Prevalence of canine babesiosis and their risk factors among asymptomatic dogs in the federal capital territory, Abuja, Nigeria
Babesia sp. are intracellular parasitic organisms that affects mainly the red blood cells of most mammals, causing the disease known as babesiosis, and transmitted by ticks. Babesisosis is potentially fatal and a major disease of dogs in Nigeria. Therefore, active and routine surveillance is recommended. In this study, the infection was investigated among apparently healthy domestic dogs in six Area Councils of the Federal Capital Territory (FCT), Abuja, Nigeria with the aim of determining the prevalence of the infection and the associated risk factors. Blood samples were collected from dogs (n = 480) at randomly selected households, from September 2015 to August 2016. Data regarding sampling location, sex, age, breed, use, presence or absence of ticks were recorded. Blood smears were prepared, stained with Geimsa stain, and examined under light microscope for Babesia sp. The results showed an overall prevalence of 10.8% Babesia canis infection. The prevalence among dogs examined in the six Area Councils were 6.3%, 12.5%, 10.0%, 12.5%, 11.3%, and 12.5 % for Abaji, AMAC, Bwari, Gwagwalada, Kuje and Kwali Area Council, respectively. The prevalence was highest (12.5%) among dogs from Kwali, AMAC and Gwagwalada, and lowest 5 (6.3%) among dogs from Abaji. Of the infected dogs, 13.7% were females and 8.3%, males. Dogs between 12 < 36 months old had the highest (17.0%) prevalence of infection while those of >60 months of age had the lowest (4.5%). Based on breed, the infection was more prevalent among exotic dogs (12.9%) than cross breeds (9.4%). While none of pet dogs were positive for Babesia canis, prevalence of 11.1% and 11.3% were recorded for guard and hunting dogs, respectively. Tick infestation was recorded for 254 dogs of which 17.3% had Babesia canis while only 3.5% of 226 non-infested dogs were Babesia positive. Babesia infection during the rainy season was 14.6% while 3.5% of dogs were positive during dry season. The data on monthly prevalence showed that August and September had the highest (13.5%) prevalence while January and February had the lowest (2.0%). We conclude that the canine babesiosis in the FCT was significantly dependent on age, use of dogs, tick infestation, and season. Therefore, priorities should be given to these factors while instituting control measures against the infection.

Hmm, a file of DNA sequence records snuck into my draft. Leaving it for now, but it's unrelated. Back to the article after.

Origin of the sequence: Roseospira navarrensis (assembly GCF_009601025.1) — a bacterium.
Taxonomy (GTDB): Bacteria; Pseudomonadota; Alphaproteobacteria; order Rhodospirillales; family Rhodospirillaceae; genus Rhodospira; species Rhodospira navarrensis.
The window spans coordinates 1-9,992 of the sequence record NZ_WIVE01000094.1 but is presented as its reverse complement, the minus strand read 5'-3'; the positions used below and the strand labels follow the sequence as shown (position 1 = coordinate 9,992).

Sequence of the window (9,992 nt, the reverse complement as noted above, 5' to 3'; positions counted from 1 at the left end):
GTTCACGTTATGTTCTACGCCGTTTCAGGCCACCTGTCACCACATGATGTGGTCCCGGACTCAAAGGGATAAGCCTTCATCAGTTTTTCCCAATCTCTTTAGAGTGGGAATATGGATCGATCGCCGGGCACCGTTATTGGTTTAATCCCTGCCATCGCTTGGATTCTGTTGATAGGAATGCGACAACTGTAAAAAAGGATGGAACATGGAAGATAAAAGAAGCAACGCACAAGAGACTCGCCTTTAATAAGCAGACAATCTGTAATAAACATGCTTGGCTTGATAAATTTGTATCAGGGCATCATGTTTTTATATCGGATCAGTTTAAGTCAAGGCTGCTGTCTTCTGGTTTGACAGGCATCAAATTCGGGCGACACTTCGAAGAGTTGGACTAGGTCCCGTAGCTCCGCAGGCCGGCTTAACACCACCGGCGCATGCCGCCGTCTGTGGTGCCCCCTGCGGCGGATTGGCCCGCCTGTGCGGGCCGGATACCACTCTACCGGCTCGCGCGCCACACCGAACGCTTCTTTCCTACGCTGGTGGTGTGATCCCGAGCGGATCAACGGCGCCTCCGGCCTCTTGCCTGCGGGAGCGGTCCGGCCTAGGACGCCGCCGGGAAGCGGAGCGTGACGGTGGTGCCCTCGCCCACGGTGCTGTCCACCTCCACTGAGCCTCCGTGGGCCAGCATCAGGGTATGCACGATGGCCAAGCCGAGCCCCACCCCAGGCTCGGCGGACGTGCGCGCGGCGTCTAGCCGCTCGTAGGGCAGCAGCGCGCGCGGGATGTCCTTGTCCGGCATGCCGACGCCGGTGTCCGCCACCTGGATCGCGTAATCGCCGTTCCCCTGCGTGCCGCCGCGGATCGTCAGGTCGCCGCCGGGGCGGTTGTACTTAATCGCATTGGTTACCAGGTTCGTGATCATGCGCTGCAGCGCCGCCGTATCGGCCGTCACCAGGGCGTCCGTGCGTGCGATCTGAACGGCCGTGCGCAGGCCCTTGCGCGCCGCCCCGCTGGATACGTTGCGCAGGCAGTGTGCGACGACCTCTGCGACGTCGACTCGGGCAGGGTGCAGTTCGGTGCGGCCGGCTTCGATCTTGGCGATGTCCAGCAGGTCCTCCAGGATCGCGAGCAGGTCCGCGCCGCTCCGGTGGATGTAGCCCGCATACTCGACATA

Joseph A. Natala, Ndudim I. Ogo, Babesia infection, Dog, FCT-Nigeria, Prevalence, Risk factor, Emmanuel O. Balogun, Ahmadu Bello University, ACENTDFB, ACE: Neglected Tropical Diseases and Forensic Biotechnology